If your topic is too broad, you could struggle with information overload, and you may run into too many concepts that can’t be integrated into a single research study. Some basic strategies you can use to help focus down your research include:
- Choose a single theory or perspective through which to view the research problem. For example, instead of studying the impact of social media on young adults, you might study the role of Instagram on high-school students using social identity theory as a framework.
- Narrow down the study site. Consider the scope of your study in terms of location. For example, instead of studying international trade relations in South East Asia, you can focus on trade relations between Malaysia and Singapore as a case study to help explain economic issues in the region. Or instead of studying high school students in general, you can choose one high school as the study site.
- Shorten the time period of the research study. Shortening the time period of the research project can help you narrow your focus. For example, you can decide to study trade relations between Malaysia and Singapore after the COVID-19 pandemic up to the present. Or you might study high schoolers’ Instagram usage during a 6-week period.
- Delimit your sample population. Focusing on a very delimited population is another strategy to keep your research narrower. Instead of studying all high school students, designate a specific age or grade range, like students ages 14–16.
Identifying a research topic will become easier as you narrow your focus and zoom into the research problem, also helping guide you to devise a suitable methodology for data collection and analysis.
Step 6: Formulate Your Research Question
Formulating your research question is an iterative and dynamic process that should come after you’ve identified your general research topic.
Having zeroed in on your narrowed topic, now it’s time to formulate your research question, which is the backbone of your research and will guide your data collection process.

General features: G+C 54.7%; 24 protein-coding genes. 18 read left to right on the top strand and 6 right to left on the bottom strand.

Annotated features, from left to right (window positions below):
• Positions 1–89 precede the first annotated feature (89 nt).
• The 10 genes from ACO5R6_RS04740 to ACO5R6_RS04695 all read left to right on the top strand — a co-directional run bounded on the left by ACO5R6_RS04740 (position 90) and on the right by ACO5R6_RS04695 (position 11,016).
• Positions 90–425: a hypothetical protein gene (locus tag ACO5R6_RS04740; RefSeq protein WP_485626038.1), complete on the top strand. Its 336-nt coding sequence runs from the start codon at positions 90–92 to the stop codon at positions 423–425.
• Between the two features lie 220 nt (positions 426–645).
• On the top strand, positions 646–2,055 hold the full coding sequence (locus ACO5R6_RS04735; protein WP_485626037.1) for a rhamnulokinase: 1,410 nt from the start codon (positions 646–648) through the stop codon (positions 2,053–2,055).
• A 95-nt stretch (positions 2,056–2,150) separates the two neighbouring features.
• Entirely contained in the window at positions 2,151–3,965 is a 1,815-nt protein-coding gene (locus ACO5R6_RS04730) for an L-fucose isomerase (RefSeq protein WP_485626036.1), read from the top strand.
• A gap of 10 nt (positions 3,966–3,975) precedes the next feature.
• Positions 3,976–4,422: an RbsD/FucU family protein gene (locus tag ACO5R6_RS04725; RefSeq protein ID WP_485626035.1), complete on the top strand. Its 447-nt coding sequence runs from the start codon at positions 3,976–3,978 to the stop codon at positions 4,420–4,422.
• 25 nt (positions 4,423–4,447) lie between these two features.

Your question should be clear, focused, and open-ended, prompting analysis rather than a simple yes or no response. A well-crafted research question will guide your research and keep you on track.
To formulate your research question, first start with your methodology. Will your study be qualitative, mixed method, or quantitative? For help with this process, read our tips on formulating research questions.
Step 7: Seek Feedback
Before finalizing your topic, it’s important to seek feedback from your supervisor, professor, or colleagues. They may provide unique insights or suggest relevant resources.
Your colleagues can help you see things from a different perspective, while your supervisors’ experience with doctoral research in your discipline will set you on the right path and ensure your research topic is feasible.
When seeking feedback, also talk to more advanced doctoral students who have been through the research process already, or are at least farther along than you. This could be your friends, colleagues, or other professors or postdocs who you work with.
Ask them what worked for them and possible pitfalls you should watch out for. Keep an open mind and filter their suggestions with your own knowledge of your research interests and your professional priorities and aspirations.
Step 8: Refine Your Topic
Based on feedback and further reflection, tweak or refine your research topic as needed. This could involve further narrowing your topic, redefining your research question, or considering different methodological approaches.
Depending on how well-defined your research topic already is, you can either refine your focus by narrowing the scope if you have too much information or broadening it if you have too little information. Check out these guidelines from MIT libraries for deeper insight into refining your topic.
Take It Step by Step
Remember, identifying a research topic is an iterative process. It involves exploration, discovery, and constant refinement. Embrace the process as a journey of intellectual growth and step into your research with curiosity and enthusiasm.
Keep an open mind and always ask for feedback from your colleagues and supervisor or advisor. At each stage, take notes and revisit those notes frequently.
Perhaps most importantly, stay flexible and open-minded as you access new information that might change your perspective or approach to your research. Even if a change feels too late in the process, run it by your advisor and get their input, because it just might make sense.
There’s no denying that the research process is challenging and requires a good amount of time and energy. And at times, it might feel overwhelming.
But with a strategic approach following these steps, our hope is that you’ll soon find yourself deeply engaged in a project that contributes meaningful insights to your field. If you need additional guidance or support, our dissertation coaches and consultants are here to help. Happy researching!